Anxiety is a normal reaction to stress or a stressful situation, and just like humans, dogs too do have anxiety disorders. According to The American Kennel Club, anxiety in dogs affects all breeds. In spite of this, certain dog breeds are more likely to have anxiety than others.
If your dog falls in any of the following categories, there is a chance that he or she will experience anxiety at some point:
- German Shepherd
- Australian Shepherd
- Border collie
- Cocker spaniel
- Bichon fries
- Standard and Miniature poodle
Anxiety in Dogs – Types of Dog Anxiety
Dog anxiety, also known as canine anxiety, comes in various forms, and they include the following:
- Noise anxiety –just like the name suggests noise anxiety may happen when a dog is exposed to unusual sounds or loud noise.
- Separation anxiety – this type of canine anxiety may happen when a dog is left alone or separated from its owner or guardian.
- Travel anxiety – when a dog is not accustomed to travelling in a car, he or she may become stressed and consequently experience travel anxiety.
- Confinement anxiety – this one may be triggered by confinement.
Anxiety in Dogs – Causes
There are various causes of canine anxiety, but here are some of the most common grounds:
- A history of abandonment – this one can happen when a dog has been abandoned or neglected in the past.
- A history of re-homing – when a dog has had multiple owners, he or she may have separation anxiety.
- Fear – a dog that has gone through a fearful or terrible experience in the past is likely to experience anxiety. Fear-related anxiety in dogs can also be triggered by strange places or new things.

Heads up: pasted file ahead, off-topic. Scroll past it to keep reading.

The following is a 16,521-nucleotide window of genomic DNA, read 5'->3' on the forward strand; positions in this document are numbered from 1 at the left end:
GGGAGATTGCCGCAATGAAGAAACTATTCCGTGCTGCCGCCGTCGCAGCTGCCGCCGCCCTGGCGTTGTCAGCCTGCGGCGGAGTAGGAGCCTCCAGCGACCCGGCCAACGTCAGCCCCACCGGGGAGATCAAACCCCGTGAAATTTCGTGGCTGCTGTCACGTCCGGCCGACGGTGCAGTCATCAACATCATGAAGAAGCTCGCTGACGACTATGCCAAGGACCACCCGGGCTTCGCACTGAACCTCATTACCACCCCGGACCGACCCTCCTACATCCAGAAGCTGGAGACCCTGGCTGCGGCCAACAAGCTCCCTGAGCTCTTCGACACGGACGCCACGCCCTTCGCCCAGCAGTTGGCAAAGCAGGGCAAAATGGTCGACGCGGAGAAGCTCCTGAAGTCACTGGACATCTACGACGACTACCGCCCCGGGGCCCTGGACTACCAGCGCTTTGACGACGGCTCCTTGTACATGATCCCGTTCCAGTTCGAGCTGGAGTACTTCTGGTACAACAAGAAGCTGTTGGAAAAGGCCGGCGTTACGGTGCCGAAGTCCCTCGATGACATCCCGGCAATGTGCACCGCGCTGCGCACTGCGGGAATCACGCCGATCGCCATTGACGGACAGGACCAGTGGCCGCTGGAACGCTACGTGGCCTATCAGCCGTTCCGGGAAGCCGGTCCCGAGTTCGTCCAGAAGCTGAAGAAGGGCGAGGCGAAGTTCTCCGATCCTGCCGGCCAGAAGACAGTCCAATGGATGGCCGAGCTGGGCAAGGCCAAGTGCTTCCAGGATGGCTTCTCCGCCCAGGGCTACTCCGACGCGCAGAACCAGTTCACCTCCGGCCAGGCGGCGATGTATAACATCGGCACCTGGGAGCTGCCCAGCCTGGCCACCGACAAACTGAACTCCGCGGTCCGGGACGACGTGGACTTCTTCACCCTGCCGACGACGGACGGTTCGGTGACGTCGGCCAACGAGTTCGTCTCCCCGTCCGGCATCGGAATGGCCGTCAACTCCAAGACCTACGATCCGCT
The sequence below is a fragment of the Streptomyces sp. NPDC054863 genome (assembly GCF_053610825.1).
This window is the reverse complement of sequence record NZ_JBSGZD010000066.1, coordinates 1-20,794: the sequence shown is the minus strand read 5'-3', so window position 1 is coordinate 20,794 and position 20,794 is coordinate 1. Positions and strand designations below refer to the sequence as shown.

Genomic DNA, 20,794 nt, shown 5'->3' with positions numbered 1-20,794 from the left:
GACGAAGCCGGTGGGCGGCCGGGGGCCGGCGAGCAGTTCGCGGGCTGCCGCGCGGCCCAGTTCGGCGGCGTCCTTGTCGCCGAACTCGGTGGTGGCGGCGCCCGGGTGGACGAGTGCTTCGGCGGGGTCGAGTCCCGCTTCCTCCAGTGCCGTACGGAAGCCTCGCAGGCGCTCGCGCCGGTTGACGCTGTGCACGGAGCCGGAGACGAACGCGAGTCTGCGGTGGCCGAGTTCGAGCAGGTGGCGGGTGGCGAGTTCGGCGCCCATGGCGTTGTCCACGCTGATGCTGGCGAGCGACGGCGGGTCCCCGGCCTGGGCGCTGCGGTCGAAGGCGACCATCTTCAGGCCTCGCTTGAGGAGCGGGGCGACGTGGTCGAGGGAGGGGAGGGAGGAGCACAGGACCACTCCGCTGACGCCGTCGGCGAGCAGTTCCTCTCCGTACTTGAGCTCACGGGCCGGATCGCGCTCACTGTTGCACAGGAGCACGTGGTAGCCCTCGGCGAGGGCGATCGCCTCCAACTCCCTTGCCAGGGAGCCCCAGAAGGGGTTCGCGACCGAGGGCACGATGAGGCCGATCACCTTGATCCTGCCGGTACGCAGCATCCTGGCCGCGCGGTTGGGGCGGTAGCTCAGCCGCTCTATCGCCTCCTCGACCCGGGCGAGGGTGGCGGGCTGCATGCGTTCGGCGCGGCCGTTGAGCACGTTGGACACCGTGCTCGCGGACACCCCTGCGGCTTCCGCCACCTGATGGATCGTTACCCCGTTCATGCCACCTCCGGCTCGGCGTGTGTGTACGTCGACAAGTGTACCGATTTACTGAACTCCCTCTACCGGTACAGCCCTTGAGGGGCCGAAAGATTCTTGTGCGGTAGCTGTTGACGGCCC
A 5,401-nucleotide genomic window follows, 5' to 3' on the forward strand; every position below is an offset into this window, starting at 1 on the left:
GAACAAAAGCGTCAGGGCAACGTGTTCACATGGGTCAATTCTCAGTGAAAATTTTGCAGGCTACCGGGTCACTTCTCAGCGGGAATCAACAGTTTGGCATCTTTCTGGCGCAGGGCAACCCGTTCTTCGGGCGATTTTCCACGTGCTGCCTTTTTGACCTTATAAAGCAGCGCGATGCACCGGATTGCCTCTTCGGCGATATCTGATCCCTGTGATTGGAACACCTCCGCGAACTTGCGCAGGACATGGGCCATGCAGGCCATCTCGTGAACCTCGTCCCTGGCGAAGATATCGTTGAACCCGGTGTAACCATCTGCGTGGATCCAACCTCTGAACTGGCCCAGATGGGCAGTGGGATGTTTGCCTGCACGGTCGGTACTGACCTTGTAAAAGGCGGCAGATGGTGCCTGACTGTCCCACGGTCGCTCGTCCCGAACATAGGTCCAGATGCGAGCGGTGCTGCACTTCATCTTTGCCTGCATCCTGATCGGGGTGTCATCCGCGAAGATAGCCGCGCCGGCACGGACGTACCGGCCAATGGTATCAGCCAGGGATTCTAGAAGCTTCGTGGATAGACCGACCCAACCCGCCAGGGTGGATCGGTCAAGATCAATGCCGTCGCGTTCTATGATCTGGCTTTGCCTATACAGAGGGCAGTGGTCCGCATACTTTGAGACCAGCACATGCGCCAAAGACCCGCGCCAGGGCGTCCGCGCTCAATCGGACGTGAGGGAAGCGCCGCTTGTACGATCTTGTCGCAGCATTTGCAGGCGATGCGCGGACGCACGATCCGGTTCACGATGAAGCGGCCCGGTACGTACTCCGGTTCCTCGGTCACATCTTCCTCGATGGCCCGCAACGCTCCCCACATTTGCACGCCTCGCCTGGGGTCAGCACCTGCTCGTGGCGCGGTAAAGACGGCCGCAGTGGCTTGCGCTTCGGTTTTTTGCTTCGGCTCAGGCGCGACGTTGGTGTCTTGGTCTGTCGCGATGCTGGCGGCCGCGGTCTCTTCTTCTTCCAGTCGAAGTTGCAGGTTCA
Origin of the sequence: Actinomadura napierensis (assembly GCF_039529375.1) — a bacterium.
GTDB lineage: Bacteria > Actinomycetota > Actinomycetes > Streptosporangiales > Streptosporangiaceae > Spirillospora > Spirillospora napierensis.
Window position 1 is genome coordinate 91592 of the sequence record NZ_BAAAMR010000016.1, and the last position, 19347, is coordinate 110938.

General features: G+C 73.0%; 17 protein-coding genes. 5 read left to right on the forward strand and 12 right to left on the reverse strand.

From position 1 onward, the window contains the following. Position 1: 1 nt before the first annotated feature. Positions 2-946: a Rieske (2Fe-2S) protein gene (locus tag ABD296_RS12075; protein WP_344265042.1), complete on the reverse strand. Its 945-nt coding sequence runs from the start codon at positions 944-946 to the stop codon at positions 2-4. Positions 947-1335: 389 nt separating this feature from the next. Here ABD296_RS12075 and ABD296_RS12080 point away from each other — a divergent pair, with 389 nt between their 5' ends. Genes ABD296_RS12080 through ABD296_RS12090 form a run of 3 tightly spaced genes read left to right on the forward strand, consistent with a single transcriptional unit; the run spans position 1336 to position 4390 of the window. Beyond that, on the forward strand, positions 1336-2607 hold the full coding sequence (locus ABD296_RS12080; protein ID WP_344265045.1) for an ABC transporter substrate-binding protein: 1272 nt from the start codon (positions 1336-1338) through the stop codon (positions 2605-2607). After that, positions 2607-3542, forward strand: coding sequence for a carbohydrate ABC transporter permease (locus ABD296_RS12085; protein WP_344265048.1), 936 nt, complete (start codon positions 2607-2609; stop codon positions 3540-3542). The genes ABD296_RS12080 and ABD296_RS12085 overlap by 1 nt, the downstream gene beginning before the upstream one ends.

- Ageing – ageing can affect some dogs the same way Alzheimer’s disease affects some human beings as they age.
- Underlying illnesses – anxiety in dogs can be a sign of an underlying illness or a medical issue such as pre-diabetes, hypothyroidism, thyrotoxicosis, encephalitis, hearing loss, and lead poisoning.
Anxiety in Dogs – Symptoms
So, how does a dog with anxiety behave? Here are some symptoms that might give you a hint:
- Tail tucking
- Excessive or non-stop barking
- Defecating or urinating inside
- Sadness or misery
- Eating his or her own poop
- Aggression and destructive behaviour, e.g., chewing shoes, furniture
Punishing your dog whenever he or she exhibits any of the above symptoms will not help matters.
So, how do you help him or her?
Anxiety in Dogs – Treatment and Prevention
Cuddling, soothing talk, and long walks may help for a while, but this would only treat the symptoms, not the cause. The best way to handle your dog if you have reason to believe that he or she may have anxiety is to take him or her to a veterinarian.
The first thing a vet will do is to perform a blood test to rule out serious or underlying health issues. Based on the diagnosis, the vet will be able to come up with a suitable treatment plan which will most likely combine training and preventative techniques.
If your dog’s case is severe, medication may be prescribed. Lastly, the vet will advise you on the right diet and exercises to manage your dog’s anxiety.
When it comes to the prevention of dog anxiety, it is advisable to expose dogs to various situations and environments early enough to decrease the likelihood of fear and anxiety later in life.